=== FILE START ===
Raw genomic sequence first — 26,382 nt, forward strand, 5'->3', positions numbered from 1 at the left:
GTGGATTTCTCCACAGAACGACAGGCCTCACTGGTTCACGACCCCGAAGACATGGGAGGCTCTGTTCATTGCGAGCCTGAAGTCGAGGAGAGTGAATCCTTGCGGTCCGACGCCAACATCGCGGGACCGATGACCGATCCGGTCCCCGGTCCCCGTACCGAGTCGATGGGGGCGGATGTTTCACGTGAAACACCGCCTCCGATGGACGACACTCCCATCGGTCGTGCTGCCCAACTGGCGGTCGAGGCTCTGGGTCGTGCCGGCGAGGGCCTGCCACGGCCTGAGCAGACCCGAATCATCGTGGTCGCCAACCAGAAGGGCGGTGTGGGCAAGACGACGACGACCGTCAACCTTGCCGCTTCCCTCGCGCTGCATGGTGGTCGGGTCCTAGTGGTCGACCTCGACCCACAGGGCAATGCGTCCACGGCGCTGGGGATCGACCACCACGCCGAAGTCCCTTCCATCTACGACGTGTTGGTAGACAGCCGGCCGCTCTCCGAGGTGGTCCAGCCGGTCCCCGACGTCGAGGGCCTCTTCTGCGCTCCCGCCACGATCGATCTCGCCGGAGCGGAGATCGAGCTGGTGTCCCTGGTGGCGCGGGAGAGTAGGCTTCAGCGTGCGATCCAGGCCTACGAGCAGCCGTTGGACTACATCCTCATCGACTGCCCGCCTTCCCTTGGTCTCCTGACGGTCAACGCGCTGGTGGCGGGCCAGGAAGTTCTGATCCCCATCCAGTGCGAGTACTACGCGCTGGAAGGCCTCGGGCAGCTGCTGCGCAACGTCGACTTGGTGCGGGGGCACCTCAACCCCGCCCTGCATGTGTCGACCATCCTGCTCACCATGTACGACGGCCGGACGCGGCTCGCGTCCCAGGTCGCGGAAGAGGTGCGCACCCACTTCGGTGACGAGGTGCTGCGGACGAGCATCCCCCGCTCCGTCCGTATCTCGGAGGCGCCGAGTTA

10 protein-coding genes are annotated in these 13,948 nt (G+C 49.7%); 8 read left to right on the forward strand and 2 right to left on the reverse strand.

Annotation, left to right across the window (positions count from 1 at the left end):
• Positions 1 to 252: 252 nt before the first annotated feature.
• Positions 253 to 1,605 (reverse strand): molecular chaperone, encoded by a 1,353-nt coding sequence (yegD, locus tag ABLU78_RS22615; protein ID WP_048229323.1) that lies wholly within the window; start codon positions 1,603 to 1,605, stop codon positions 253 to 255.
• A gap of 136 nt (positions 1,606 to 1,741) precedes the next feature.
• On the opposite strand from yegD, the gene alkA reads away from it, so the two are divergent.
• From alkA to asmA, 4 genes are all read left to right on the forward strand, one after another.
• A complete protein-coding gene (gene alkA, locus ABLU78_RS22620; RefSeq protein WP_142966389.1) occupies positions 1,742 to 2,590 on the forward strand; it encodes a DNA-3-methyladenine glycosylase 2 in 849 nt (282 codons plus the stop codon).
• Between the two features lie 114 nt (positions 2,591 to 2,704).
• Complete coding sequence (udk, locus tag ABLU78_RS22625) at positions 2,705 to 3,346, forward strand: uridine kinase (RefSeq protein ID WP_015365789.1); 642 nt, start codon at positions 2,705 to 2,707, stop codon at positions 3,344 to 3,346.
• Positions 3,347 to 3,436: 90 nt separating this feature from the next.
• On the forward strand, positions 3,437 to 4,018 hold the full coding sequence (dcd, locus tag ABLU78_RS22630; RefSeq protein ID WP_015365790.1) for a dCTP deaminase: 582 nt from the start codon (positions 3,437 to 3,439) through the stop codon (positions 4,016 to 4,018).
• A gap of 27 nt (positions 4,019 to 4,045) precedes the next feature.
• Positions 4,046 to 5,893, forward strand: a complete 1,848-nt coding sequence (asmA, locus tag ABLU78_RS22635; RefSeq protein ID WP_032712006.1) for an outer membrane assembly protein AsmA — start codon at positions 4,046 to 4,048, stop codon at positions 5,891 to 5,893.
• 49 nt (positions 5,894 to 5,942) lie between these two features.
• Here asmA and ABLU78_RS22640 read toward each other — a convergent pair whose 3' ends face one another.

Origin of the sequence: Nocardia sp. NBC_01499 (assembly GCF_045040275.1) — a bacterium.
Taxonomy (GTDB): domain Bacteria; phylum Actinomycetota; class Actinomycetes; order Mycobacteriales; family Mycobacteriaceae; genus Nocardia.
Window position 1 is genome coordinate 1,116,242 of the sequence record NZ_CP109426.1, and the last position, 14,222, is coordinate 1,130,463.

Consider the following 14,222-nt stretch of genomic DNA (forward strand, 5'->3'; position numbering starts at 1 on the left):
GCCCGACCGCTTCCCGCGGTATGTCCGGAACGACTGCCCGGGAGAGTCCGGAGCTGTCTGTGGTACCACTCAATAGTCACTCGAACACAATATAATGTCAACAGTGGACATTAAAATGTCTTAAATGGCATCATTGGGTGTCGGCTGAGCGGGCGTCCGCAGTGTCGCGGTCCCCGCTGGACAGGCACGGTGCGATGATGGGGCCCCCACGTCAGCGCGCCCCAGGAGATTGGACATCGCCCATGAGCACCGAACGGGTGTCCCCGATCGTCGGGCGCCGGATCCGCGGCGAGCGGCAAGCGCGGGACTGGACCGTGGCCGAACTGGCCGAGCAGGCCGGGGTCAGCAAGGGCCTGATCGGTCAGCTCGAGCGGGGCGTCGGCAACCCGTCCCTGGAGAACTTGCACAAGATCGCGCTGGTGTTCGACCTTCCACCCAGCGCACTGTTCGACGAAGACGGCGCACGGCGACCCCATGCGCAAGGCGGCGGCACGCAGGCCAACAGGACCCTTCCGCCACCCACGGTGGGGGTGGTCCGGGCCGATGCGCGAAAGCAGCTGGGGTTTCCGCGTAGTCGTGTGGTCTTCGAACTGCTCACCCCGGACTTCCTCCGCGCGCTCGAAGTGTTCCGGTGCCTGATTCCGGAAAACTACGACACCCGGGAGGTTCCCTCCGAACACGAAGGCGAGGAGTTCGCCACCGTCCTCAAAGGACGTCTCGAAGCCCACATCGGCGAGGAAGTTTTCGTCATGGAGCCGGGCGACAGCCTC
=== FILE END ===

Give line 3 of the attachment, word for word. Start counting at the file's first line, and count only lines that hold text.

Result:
10 protein-coding genes are annotated in these 13,948 nt (G+C 49.7%); 8 read left to right on the forward strand and 2 right to left on the reverse strand.